A photon carries energy hf and momentum p c hf c ... Louis de Broglie 1923: all forms of matter have...

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Transcript of A photon carries energy hf and momentum p c hf c ... Louis de Broglie 1923: all forms of matter have...

  • Louis de Broglie 1923: all forms of matter have wave as well as particle

    Einstein, 1905-1906: A photon carries energy E=hf and momentum p=E/c=hf/c Therefore, the wavelength and frequency of an electromagnetic wave are λ=c/f

    Louis de Broglie, 1923: all forms of matter have wave as well as particle properties. The wavelength and frequency of a matter wave associated with any moving object are where h is Plank’s constant, p is momentum and E is energy of the object

    , h Ef p h

    λ = =

    Interference leads to selection of certain waves. For example a guitar string of length L supports only standing waves that have nodes at each end,

    Apply this reasoning to the electrons in the atoms: The allowed Bohr orbits arise

    Only certain electron radii are allowed for the

    i.e. with 2L=nλ. Other wavelengths rapidly vanish by destructive interference

    because the electron matter waves interfere constructively when an integral number of wavelengths fits into the circumference of aOnly certain electron radii are allowed for the

    electrons in the atom 2 2

    2n nr = h

    fits into the circumference of a circular orbit

    h h p m v

    λ = =

    1st Bohr’s postulate: only those electron orbits occur for which

    2n em ke

    2e hm vr n n= = h 2

    e

    e

    e

    p m v m v h

    rm v h

    λ π =

    =electron orbits occur for which the angular momentum of the electron is nh/2π, where n is an integer and h is Planck’s constant.

    2e π e n 2n rλ π=

    n=3

  • Why don’t we see the wave properties of macroscopic objects?

    F b b ll f 140 t li t d f 60 i/h 27 /

    ( ) ( ) 34

    346.63 10 J s 1.7 10 m 0.14 kg 27 m/s

    h p

    λ −

    −× ⋅= = = × ⋅

    For a baseball of mass 140 g traveling at a speed of 60 mi/h=27 m/s

    It is too small even compared to nucleus whose size is ~10-14 m This is why wave properties of macroscopic objects are not revealed and they appear as particle like

    An object will reveal its wave properties if it exhibits interference or diffraction, which require scattering objects or apertures with a size comparable to wavelength

    To observe wave properties of matter: study microscopic particles with small m → λ is large study interference from small objects with a size ~ λ

  • EXPERIMENT #6 Electron Diffraction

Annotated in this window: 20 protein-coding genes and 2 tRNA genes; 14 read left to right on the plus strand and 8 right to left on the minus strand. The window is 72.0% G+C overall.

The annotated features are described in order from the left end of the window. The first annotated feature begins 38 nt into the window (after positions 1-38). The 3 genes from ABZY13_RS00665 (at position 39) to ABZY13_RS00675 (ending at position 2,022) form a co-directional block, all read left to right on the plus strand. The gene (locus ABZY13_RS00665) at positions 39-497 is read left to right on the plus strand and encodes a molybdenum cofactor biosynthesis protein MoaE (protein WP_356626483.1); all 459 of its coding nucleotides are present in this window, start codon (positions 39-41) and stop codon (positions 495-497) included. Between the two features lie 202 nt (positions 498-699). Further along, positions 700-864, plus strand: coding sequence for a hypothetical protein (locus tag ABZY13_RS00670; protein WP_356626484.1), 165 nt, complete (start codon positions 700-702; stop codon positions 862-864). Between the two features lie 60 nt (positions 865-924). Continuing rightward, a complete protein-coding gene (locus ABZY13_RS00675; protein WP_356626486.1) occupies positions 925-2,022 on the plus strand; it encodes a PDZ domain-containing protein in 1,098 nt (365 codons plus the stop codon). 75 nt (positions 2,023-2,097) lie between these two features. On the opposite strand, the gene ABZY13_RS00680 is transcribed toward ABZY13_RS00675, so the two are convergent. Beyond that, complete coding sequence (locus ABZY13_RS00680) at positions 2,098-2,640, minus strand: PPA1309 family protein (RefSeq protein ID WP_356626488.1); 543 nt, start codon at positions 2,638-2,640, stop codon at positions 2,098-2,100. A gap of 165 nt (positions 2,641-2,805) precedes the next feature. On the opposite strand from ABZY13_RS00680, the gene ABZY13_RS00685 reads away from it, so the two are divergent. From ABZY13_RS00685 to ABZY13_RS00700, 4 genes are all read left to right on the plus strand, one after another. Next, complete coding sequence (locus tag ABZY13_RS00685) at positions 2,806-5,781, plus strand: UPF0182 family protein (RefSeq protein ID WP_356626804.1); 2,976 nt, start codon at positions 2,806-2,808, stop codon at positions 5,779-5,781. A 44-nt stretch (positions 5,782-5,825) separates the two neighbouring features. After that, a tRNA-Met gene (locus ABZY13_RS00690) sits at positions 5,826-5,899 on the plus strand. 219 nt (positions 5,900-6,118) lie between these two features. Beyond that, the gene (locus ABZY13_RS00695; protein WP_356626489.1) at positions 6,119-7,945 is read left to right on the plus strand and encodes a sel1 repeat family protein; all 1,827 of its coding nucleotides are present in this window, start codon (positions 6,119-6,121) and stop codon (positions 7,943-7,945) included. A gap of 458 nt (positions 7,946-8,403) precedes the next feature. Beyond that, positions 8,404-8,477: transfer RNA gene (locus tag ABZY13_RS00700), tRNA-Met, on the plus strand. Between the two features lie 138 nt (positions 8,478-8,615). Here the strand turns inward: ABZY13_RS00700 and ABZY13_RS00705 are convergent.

GOALS Physics Determine the de Broglie wavelength for electrons, by diffracting them from parallel g g , y g p planes of atoms in a carbon film.

    Techniques Control the a elength of the electron b ar ing its kinetic energ KE V from anControl the wavelength of the electron by varying its kinetic energy KE = eVa from an accelerating voltage.

    References Serway, Moses, Moyer §5.2

  • Louis de Broglie 1923: a particle with momentum p possess a wavelength λ = h/p 7

    Clinton J. Davisson and Lester H. Germer, 1927: direct experimental proof George P Thomson by diffraction experimentsGeorge P. Thomson by diffraction experiments

    When an electron is accelerated through a potential difference V, it gains a kinetic energy

    21 2 2eVmv eV v mv meV= = =

    1/ 2

    2 2

    (1.23 nm) v 1 Volt2

    mv eV v mv meV m

    h h h V p m meV

    λ −

    = = =

    ⎛ ⎞= = = = ⎜ ⎟ ⎝ ⎠

    Accelerating electrons in a voltage readily produces a beam of electrons with a sub nanometer wavelengthv 1 Volt2p m meV ⎝ ⎠ with a sub-nanometer wavelength

    For V=50 V ( ) 1/ 2(1.23 nm) 50 0.17 nm 1.7 Å 2

    h meV

    λ −= = = =

    Wave properties of electrons can be revealed by diffraction. Diffraction of the electron beam form a grating requires the spacing between the rulings of the order the sub-nanometer

    atomic lattices have “natural” spacings of Ångstroms 1Å=0 1 nm

    the spacing between the rulings in regular gratings are of the

    electron wavelength 1Å=0.1 nmsind nθ λ=

    in regular gratings are of the order of microns (103 nm)

  • Conditions for constructive interference: Constructive interference will occur for the rays scattered from atoms if the difference in path length is a whole number of wavelengths

    Scattering of waves from a plane of atoms Scattering of waves from successive planes of atoms

    1. Condition for constructive interference for the rays scattered from neighboring atoms separated by a distance d’

    2. Condition for constructive interference for the rays scattered from successive planes separated by a distance d